Innovation and creativity by the quotidian man
That is what makes this front page story in New York all the more remarkable. Three robbers using professionally sculpted masks to change their race as well as police uniforms stuck up a check cashing facility in Queens and escaped with $ 200,000. It was a complete success that apparently would have succeeded if it weren't for indiscrete comments in the aftermath (according to the article).
The particularly impressive parts about it were inspiration from the arts (apprently a film The Town), attention to detail, the willingness to make a large investment up front (the masks alone cost $2,000 apparently) and presumably execution of the plan over a long period of time.
While the creativity and inspiration are abundant in the US, the latter three are relatively hard to find outside of the elite. Particularly, the attention to detail, as we see in everything from the subway, to the city sidewalks, to the rural recycling centers or the clauses in contracts, is horrendous. I recently bought three 2 x 4s and a 6 x 6 tie from Home Depot in order to rebuild a garage beam and connect it to the studs. Well, as it turns out, the 2 x 4s here are not actually 2 x 4, but rather 1 and 3/4 x 3 and 1/2, but the tie is not commensurately adjusted to take this into account. Hello?! Are you serious?!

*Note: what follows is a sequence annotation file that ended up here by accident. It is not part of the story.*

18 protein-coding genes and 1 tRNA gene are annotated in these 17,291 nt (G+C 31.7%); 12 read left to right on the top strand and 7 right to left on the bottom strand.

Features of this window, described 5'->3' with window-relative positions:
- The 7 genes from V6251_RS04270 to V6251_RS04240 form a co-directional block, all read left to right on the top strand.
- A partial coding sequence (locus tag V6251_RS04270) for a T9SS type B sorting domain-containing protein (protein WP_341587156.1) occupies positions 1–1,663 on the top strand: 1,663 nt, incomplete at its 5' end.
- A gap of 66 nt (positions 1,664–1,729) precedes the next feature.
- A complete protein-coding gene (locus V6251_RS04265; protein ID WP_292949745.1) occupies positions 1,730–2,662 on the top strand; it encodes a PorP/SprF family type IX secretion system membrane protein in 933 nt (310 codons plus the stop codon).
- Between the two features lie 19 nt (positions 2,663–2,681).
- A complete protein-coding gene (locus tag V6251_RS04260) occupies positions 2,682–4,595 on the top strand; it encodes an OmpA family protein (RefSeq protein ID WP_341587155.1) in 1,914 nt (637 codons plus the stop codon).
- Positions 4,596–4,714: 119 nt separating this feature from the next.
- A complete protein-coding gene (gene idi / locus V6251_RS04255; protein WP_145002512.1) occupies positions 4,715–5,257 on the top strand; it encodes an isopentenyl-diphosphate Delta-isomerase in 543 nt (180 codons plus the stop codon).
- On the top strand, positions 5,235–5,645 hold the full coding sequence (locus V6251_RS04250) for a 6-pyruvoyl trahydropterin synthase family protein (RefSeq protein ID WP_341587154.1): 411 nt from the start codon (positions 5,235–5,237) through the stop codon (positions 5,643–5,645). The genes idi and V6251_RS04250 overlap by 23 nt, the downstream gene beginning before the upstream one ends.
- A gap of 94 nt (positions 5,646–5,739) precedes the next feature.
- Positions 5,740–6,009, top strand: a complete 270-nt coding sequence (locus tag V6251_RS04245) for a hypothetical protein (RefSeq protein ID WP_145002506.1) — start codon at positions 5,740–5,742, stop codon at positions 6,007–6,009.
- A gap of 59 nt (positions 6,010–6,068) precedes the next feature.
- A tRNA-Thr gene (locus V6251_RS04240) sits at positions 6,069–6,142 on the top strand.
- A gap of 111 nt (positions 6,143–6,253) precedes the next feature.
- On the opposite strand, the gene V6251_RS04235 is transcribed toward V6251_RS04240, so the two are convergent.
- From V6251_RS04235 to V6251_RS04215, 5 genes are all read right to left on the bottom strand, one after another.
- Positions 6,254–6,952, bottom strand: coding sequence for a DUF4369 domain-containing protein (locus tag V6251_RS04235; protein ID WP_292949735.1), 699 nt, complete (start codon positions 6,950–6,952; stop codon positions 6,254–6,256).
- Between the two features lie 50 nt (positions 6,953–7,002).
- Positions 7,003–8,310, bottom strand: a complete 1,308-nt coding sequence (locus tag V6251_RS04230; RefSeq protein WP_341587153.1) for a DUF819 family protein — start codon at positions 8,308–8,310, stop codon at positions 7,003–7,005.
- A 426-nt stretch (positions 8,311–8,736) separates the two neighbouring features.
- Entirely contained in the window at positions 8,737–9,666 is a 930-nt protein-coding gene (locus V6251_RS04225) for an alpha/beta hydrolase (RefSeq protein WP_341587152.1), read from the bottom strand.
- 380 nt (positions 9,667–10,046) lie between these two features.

The willingness to make a large investment is statistically nearly impossible because we don't save, and spend recklessly on wasteful consumption. Finally, and this is a topic for another post, we have tremendous difficulty executing a plan over a long period of time. My theory is that this is partially connected to the English language, with its subject-verb-object or subject-predicate structure that provides all the information up front, i.e. in a short, immediate burst, which is exactly what I oberve: a short burst of energy on the back of a lot of inspiration/stimulus/excitement that eventually peters out and leads to either poor quality results or nothing at all. We see this from community gardens, to new initiatives, to conversation, everyday projects, relationships, dating, etc. They are all front-loaded, so to say.
These robbers did it all right, too bad they got caught.
by Henry Whittlesey
White and wrong by Selim Algar